Canucks fans ecstatic after third win
A deafening roar exploded from the fan zones in downtown Vancouver Friday night as the final buzzer sounded, signalling the Canucks' third win in the Stanley Cup final.
Ecstatic fans poured out of Rogers Arena in a sea of blue Canucks sweaters, joining tens of thousands that had gathered in the zones, where the huge crowd watched the game on three giant video screens.
The win boosted the home team to a 3-2 lead in the best-of-seven series
"We're gonna win the cup, I know it. I believe it," said one woman, adorned with a Canucks sweater and painted logos on her face.
"Oh, my God, it's crazy," said another woman after the win. "I feel so good right now. It's truly an honour to watch this."
Many seemed moved as much by being among thousands of fellow fanatics as by the victory.
"It was amazing. I've never seen anything like this," said one.
Another agreed, saying, "We're so happy I can't explain it. It's just so powerful."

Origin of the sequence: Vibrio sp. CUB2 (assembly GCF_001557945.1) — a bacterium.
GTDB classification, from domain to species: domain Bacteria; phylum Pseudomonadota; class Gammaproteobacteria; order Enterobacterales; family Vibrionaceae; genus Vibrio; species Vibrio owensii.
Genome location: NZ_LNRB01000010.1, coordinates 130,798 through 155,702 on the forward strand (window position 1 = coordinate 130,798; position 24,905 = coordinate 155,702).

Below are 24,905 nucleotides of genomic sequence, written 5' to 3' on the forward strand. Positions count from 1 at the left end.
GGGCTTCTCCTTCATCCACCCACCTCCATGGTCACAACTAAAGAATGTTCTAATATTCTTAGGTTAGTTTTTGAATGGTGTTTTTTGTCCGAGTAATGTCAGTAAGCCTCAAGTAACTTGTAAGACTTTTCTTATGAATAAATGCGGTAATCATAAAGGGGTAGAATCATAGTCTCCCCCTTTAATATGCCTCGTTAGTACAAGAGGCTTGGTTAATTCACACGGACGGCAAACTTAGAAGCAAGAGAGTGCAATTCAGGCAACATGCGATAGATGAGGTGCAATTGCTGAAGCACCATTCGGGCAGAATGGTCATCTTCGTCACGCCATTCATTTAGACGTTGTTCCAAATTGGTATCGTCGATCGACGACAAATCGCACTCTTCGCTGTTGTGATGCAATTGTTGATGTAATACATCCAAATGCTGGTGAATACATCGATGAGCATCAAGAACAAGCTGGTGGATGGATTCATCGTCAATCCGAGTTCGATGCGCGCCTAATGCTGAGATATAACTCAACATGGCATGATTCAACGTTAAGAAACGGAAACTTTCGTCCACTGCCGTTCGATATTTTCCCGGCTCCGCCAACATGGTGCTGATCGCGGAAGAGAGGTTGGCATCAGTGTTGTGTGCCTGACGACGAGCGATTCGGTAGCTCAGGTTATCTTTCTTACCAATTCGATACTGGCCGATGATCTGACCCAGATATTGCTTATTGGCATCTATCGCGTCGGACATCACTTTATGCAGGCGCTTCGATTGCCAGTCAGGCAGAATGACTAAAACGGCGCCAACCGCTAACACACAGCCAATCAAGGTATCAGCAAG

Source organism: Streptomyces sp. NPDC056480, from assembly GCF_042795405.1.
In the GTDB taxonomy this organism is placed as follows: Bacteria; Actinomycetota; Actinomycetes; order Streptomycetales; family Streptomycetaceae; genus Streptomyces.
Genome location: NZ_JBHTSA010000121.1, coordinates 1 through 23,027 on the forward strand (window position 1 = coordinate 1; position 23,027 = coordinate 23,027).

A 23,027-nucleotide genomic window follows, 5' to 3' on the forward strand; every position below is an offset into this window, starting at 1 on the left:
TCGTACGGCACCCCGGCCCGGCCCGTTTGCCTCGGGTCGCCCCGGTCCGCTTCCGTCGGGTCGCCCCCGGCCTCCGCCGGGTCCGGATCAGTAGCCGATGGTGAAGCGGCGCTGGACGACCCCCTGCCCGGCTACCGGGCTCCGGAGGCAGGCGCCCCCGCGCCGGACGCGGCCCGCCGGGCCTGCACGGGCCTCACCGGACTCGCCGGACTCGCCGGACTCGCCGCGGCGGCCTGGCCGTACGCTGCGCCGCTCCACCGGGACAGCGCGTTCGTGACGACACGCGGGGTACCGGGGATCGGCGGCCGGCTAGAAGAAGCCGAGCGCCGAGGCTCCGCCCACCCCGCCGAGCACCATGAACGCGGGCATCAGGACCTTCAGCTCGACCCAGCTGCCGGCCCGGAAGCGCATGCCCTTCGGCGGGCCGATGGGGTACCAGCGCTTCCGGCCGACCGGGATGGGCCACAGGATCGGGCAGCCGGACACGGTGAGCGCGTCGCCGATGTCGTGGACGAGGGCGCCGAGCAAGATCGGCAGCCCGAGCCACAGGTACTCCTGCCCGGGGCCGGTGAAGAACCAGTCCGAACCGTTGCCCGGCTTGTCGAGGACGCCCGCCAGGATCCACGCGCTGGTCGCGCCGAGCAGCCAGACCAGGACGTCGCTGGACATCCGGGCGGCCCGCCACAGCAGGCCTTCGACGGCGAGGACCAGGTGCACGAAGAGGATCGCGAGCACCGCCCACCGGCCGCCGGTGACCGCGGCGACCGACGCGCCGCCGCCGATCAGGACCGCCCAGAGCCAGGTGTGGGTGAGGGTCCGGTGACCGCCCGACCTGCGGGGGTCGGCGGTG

Car horns blared and chants of "We want the Cup" echoed around the West Georgia Street and Hamilton Street fan zones.
The crowd had grown so huge, authorities also had to close Granville Street, several blocks away from the zones and the stadium, where jubilant fans congregated by the thousands.
The wide-open game was studded with scoring chances on both sides. And with no score but the lone goal five minutes into the final period, the stress level was hitting the roof.
Many Hail Marys
"I didn't see the last ten minutes. I had my head my towel saying Hail Marys," said Susana da Silva, who was among the 17,000 people at the game.
It's not nearly over, as the series heads back to Boston for Game 6 Monday. And after five games so far, the home team is winning every time in this final series
Other fans are banking on home-ice advantage favouring the league-leading Canucks for a seventh game.
"I think it's going to go down to seven games," said one. "We're going to win on home territory. [Boston] are going to get a little bit of hope and we are going to dash it."
With files from the CBC's Leah Hendry